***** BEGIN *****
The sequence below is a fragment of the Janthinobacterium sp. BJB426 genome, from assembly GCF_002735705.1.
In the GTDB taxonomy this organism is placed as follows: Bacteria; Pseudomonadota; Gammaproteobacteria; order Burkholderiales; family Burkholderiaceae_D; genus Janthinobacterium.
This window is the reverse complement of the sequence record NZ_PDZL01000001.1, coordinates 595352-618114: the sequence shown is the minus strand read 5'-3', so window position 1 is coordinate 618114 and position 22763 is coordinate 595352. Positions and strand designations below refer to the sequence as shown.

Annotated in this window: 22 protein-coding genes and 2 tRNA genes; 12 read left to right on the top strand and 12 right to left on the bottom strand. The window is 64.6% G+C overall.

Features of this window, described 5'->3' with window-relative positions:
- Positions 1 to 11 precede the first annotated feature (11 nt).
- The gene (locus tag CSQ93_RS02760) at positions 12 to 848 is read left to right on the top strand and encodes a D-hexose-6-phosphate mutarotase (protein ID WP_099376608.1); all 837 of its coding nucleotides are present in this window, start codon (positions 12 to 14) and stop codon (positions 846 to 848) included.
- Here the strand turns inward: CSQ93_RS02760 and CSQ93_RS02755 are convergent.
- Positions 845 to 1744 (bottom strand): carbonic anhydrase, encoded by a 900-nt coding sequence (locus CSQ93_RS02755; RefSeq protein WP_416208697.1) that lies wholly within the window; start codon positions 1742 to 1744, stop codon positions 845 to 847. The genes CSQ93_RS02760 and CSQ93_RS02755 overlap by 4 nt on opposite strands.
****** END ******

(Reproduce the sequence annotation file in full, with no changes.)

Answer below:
The sequence below is a fragment of the Janthinobacterium sp. BJB426 genome, from assembly GCF_002735705.1.
In the GTDB taxonomy this organism is placed as follows: Bacteria; Pseudomonadota; Gammaproteobacteria; order Burkholderiales; family Burkholderiaceae_D; genus Janthinobacterium.
This window is the reverse complement of the sequence record NZ_PDZL01000001.1, coordinates 595352-618114: the sequence shown is the minus strand read 5'-3', so window position 1 is coordinate 618114 and position 22763 is coordinate 595352. Positions and strand designations below refer to the sequence as shown.

Annotated in this window: 22 protein-coding genes and 2 tRNA genes; 12 read left to right on the top strand and 12 right to left on the bottom strand. The window is 64.6% G+C overall.

Features of this window, described 5'->3' with window-relative positions:
- Positions 1 to 11 precede the first annotated feature (11 nt).
- The gene (locus tag CSQ93_RS02760) at positions 12 to 848 is read left to right on the top strand and encodes a D-hexose-6-phosphate mutarotase (protein ID WP_099376608.1); all 837 of its coding nucleotides are present in this window, start codon (positions 12 to 14) and stop codon (positions 846 to 848) included.
- Here the strand turns inward: CSQ93_RS02760 and CSQ93_RS02755 are convergent.
- Positions 845 to 1744 (bottom strand): carbonic anhydrase, encoded by a 900-nt coding sequence (locus CSQ93_RS02755; RefSeq protein WP_416208697.1) that lies wholly within the window; start codon positions 1742 to 1744, stop codon positions 845 to 847. The genes CSQ93_RS02760 and CSQ93_RS02755 overlap by 4 nt on opposite strands.